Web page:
Crack the Mobile Customer Experience Problem
With the growing usage of smartphones, mobile applications, changing subscriber expectations, and networks migrating from 3G to 4G, managing the user experience in the mobile data era is a multi-faceted challenge. What could be earlier managed by turning a few network levers and take simple measurements, has quickly turned into an eco-system play.
Customer Experience Management (CEM), as the name suggests, is all about understanding the perception of the customer and devising ways to better it. It is how the customer sees the performance of the service provider and that trend over time captures the likes / dislikes of the demographic for the services provided.
Huge amount of investment is going into the research of customer experience. Analytics has been taken to the next level, crunching petabytes of data just to understand the customer sentiment. An increase of customer experience score by a decimal point implies additional multidigit millions of dollars in the coffers of the operator. No wonder operators are spending vast sums of money to insert probes at various points in their infrastructure to get valuable telemetry back to their analytics systems, to help them realize those extra points.
But what is missed in all this is that the subscriber experience is only partly dependent on the operator performance.
As outlined in Figure 1, the perception is a combination of many factors. As the final connectivity with the subscriber is through the air interface, weather can play a big part in the experience. The operator’s network in a particular area could be going over the capacity, or there could be too many handovers, which causes the subscriber experience to suffer. The applications themselves are to blame many a times, as they are not always developed optimally, and hog the network unnecessarily. The same subscriber may perc e i ve things differently using different handsets, but in the same conditions on the same operator’s network. Last but not least, the underlying platform used on the handsets also matters, as an IOS or an Android device may behave differently to a Windows phone under the same conditions.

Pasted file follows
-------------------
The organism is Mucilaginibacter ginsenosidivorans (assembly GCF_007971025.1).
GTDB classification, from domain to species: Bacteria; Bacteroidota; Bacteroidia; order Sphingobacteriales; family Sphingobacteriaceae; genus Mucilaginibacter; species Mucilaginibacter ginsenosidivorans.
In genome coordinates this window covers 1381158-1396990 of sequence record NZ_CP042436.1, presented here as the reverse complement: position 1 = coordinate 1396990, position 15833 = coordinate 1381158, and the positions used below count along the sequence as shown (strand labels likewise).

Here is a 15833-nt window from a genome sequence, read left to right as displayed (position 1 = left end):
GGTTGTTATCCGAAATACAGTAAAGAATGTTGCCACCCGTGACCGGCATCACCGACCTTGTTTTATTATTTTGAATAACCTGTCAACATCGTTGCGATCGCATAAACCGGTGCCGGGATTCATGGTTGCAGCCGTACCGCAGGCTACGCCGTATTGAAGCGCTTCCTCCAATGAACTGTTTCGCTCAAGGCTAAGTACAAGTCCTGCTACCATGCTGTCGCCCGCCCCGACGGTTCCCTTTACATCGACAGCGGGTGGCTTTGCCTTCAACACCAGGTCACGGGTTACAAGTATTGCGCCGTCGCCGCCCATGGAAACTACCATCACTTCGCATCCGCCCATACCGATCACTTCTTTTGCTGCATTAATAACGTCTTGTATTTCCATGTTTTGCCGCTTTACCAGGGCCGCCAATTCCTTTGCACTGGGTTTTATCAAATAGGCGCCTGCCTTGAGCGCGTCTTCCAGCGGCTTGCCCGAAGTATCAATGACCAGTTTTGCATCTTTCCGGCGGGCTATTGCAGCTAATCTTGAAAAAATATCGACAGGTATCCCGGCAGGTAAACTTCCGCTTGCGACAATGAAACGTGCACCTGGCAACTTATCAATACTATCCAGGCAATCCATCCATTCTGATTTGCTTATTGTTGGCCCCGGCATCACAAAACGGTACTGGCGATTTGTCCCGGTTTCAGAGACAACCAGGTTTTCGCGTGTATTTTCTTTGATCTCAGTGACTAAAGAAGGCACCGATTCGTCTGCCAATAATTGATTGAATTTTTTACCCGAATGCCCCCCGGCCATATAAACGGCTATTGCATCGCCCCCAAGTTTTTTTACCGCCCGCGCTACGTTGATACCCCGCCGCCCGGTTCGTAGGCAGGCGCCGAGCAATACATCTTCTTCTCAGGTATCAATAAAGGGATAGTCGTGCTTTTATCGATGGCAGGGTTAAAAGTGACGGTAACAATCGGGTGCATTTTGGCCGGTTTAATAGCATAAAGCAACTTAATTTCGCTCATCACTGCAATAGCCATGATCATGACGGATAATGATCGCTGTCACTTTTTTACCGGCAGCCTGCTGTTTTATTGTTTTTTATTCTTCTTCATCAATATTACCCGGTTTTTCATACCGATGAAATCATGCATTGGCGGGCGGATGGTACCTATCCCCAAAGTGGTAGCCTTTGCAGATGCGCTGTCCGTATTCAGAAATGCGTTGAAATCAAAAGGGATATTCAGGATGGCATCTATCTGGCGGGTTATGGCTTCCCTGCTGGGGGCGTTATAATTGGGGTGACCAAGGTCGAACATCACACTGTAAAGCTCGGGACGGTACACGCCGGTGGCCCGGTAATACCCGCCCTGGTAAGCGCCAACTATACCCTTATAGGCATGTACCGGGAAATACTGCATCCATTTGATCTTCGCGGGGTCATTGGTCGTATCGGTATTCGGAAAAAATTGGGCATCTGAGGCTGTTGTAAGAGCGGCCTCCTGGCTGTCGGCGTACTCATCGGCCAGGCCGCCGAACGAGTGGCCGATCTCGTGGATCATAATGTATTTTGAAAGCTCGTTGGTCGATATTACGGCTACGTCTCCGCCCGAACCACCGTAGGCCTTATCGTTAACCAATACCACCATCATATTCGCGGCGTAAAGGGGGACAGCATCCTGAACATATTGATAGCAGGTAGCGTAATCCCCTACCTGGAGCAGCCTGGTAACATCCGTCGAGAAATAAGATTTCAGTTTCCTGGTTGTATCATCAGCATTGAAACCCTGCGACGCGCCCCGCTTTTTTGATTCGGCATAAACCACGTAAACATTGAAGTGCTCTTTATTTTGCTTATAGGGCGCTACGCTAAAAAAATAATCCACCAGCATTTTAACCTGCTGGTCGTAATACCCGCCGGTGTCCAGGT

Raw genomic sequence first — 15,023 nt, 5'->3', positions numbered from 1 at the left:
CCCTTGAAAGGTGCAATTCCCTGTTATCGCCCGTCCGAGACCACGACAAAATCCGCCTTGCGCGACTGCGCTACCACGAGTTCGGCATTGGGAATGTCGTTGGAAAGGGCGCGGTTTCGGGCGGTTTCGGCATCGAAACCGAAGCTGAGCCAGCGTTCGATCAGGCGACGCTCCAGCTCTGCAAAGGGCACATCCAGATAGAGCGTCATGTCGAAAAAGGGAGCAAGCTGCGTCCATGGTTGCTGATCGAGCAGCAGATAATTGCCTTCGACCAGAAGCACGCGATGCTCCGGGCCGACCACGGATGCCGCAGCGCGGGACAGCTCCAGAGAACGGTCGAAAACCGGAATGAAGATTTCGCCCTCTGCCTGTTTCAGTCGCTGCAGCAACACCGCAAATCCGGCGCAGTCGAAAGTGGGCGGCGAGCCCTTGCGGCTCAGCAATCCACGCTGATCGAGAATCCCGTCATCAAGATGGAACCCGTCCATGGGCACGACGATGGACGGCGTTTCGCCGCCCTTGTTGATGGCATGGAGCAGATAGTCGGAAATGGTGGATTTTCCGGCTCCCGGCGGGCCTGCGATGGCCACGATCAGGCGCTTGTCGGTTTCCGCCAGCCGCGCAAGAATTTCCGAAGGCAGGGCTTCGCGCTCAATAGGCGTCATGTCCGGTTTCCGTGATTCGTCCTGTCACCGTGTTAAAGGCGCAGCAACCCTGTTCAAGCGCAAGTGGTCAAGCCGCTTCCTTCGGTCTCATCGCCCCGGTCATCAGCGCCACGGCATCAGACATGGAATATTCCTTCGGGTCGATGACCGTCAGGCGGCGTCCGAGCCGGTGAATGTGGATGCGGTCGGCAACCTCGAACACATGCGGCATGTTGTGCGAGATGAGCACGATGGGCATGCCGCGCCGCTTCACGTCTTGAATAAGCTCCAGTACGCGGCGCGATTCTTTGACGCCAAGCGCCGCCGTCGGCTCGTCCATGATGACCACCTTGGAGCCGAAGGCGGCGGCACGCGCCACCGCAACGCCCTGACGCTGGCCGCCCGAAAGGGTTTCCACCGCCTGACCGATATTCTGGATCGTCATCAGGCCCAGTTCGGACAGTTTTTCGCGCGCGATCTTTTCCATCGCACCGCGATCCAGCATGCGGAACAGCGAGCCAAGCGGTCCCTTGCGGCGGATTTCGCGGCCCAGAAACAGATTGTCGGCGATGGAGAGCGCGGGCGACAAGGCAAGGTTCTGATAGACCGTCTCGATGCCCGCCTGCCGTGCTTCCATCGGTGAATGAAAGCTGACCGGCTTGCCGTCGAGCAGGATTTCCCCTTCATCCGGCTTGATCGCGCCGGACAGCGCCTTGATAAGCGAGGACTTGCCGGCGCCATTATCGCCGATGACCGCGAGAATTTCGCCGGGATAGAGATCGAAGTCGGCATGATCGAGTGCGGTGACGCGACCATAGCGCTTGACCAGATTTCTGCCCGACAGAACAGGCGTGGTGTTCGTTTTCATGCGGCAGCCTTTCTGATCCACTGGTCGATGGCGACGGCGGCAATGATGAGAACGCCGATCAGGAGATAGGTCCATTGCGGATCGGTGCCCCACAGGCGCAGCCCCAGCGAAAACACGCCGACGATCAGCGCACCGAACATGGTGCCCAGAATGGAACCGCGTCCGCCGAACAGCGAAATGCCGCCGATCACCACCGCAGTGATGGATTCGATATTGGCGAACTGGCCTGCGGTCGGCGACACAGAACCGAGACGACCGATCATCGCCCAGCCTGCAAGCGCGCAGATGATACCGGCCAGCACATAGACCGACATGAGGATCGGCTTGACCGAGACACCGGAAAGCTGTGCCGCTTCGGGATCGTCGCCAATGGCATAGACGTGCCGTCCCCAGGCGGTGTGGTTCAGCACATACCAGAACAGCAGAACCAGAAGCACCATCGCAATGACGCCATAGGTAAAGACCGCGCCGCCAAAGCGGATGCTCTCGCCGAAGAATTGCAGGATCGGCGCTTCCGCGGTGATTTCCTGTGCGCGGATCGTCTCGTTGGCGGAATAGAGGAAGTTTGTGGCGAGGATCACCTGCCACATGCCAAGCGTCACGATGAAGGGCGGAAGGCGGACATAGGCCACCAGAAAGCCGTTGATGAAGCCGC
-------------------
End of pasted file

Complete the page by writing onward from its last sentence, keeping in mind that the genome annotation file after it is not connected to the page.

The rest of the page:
Positive mobile subscriber experience is not just about the operator doing his bit correctly, but the whole eco-system being able to perform well in sync. Operators need to get insights into how their network is holding up across regions, devices, weather conditions, etc. Device manufacturers have to learn how their products are performing in real life, under different conditions as well as compared to the rest of the industry. Application providers require data that show them how good or bad their applications are in dealing with varied device and network situations to improve the end-user experience. And let’s not forget that subscriber behavior and correct / incorrect usage has a major role to play as well in the quality perception.
It is important for any analytics solution to consider the holistic ecosystem picture in order to provide the best insights into customer experience. Only then the true potential of big data analytics for improving customer experience can be realized. Any vendor who cracks this puzzle will stand out from the competition in this large market opportunity.
Figure 1: Influencers of Mobile User Experience